The only difference between firmware and embedded software is that the software often refers to the only code that is executed on a piece of hardware. The firmware, on the other hand, can also refer to the chip on which, for example, the input / output system (BIOS) of the smartphone is located. This actually makes the smartphone functional in the first place. Well-known manufacturers of chips for embedded systems include big names such as Apple, IBM and Intel.
A Brief History of Embedded Systems
Embedded systems have actually been around for a very long time. Like so many technical achievements, they found their origin in aviation and space travel.
As early as 1961, the American engineer Charles Stark Draper developed the first integrated circuit, which was installed and used on the Apollo Guidance Computer of the Apollo Command Module and the Lunar Module. This enabled astronauts to collect flight data in real time.
In 1965, the Autonetics company, which is now part of Boeing, developed a computer for the Minuteman I missile control system. The successor Minuteman II, which went into production in 1966, was already known for its large-scale use of integrated circuits.
Then in 1968 it went from the air to the ground. The Volkswagen 1600 used a microprocessor to control its electronic fuel injection system. In doing so, he ensured that embedded systems were introduced into the vehicle.
In 1971, Intel introduced the first commercially available processor. 4004, the 4-bit microprocessor, was developed for pocket calculators and other small electronic devices.
In 1972 the 8-bit Intel 8008 followed with 16 KB memory and in 1974 the Intel 8080 with 64 KB memory. But of course Intel was not the only manufacturer. In 1987, Wind River sold the first embedded operating system, the real-time VxWorks.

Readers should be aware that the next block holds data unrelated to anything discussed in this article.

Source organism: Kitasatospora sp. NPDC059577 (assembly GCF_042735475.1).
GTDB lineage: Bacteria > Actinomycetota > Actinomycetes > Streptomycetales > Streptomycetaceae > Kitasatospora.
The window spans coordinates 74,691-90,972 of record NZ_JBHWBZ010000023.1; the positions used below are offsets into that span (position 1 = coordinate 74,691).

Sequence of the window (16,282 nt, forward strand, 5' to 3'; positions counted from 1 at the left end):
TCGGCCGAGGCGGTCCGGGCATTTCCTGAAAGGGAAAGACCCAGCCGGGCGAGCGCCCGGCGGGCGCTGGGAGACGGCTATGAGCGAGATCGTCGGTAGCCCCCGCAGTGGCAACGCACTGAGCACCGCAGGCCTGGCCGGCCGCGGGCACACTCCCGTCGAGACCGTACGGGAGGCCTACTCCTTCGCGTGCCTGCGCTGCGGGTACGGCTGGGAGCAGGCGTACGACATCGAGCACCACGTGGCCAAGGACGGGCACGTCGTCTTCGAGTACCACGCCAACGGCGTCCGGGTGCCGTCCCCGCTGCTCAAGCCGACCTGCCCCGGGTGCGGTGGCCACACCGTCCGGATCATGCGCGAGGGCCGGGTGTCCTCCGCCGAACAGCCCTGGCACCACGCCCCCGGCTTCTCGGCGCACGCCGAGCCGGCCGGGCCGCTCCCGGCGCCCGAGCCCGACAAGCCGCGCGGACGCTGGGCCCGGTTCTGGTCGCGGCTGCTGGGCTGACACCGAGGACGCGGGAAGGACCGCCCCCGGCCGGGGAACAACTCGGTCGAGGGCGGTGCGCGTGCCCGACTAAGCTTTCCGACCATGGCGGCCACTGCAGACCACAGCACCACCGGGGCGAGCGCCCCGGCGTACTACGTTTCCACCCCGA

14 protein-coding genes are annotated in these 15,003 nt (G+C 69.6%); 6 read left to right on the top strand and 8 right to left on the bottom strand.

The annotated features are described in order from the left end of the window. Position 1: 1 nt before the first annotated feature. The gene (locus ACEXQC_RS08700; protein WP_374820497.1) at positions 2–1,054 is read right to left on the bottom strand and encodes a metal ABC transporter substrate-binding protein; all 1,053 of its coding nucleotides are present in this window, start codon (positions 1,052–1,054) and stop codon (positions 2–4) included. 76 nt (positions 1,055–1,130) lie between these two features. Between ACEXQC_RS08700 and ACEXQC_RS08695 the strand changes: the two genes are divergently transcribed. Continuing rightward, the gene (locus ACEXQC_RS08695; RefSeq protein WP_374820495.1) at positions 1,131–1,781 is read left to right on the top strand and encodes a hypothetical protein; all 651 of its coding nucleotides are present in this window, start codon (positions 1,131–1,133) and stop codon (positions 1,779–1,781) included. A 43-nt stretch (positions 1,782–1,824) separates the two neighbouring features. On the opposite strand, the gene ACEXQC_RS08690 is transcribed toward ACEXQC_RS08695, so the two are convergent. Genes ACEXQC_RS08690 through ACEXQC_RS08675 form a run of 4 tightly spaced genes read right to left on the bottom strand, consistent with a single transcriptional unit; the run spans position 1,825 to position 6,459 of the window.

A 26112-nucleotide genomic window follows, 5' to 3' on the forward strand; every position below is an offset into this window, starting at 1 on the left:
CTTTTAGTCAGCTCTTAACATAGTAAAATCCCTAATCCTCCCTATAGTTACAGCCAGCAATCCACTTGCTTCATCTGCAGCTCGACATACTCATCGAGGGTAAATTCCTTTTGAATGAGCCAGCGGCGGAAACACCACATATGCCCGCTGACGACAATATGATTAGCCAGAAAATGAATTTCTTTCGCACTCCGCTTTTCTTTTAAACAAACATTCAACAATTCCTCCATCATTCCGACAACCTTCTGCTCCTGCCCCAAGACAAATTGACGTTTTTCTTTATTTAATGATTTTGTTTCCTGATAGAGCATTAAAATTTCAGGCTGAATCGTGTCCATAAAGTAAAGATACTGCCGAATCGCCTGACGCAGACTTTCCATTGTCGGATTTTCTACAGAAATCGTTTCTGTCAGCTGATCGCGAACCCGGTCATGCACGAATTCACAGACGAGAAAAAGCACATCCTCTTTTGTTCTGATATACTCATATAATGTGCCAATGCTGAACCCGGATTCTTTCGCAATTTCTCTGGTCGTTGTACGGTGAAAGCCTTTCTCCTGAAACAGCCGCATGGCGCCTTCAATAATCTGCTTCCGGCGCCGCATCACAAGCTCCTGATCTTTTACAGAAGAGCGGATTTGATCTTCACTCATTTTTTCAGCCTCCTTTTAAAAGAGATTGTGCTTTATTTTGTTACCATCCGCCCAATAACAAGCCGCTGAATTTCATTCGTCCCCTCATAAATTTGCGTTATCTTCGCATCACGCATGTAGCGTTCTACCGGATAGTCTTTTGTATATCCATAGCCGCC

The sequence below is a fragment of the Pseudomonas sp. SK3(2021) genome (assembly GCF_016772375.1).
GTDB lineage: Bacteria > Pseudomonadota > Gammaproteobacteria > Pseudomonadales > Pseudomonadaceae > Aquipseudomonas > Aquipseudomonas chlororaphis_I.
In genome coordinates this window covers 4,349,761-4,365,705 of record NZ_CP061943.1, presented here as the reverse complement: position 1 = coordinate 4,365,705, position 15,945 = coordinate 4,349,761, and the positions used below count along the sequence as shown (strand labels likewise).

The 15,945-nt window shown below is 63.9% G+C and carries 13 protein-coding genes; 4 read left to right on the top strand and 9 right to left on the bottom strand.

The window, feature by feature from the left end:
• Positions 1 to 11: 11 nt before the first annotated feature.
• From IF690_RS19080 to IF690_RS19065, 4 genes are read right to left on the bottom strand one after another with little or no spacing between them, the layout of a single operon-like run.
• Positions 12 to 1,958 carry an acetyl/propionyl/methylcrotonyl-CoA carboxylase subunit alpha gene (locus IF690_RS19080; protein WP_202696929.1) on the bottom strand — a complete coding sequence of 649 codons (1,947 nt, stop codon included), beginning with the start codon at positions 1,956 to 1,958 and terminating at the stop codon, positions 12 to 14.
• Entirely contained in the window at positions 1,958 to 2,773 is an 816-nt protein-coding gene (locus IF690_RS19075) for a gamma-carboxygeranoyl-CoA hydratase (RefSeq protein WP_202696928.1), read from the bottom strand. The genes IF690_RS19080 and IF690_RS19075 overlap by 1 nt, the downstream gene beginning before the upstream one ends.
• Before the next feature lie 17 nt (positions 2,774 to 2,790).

In 1996, the now better-known manufacturer Microsoft followed. The first Linux embedded products hit the market in the 1990s and are still used in most devices today.
What to look out for when developing IoT embedded systems
The world of electronics has changed over the past few decades, but above all it is becoming more and more important. When developing embedded systems in IoT devices, there are therefore various components that require special attention:
- Developing requires careful planning.
- The hardware design must ensure that all necessary IoT functions are fulfilled.
- The smooth integration of new services must be guaranteed.
- Frequent changes to hardware and software facilities must be planned for.
- All operations to be performed in the embedded system must be performed with the lowest possible power consumption.
- IoT hardware products must perform robustly in the embedded real-time environment.
- Note that the embedded components could work in a highly resource-constrained situation.
- The networking of embedded systems can harbor security risks. Therefore, pay attention to security precautions, for example through cryptographic keys, through which devices can recognize each other.
- Tests extensively, for example also for the consequences of connectivity fluctuations.
Thorough planning and thorough testing. Both form the framework for the development of embedded systems. And then the advancement that comes with embedded systems and IoT devices can continue to move forward.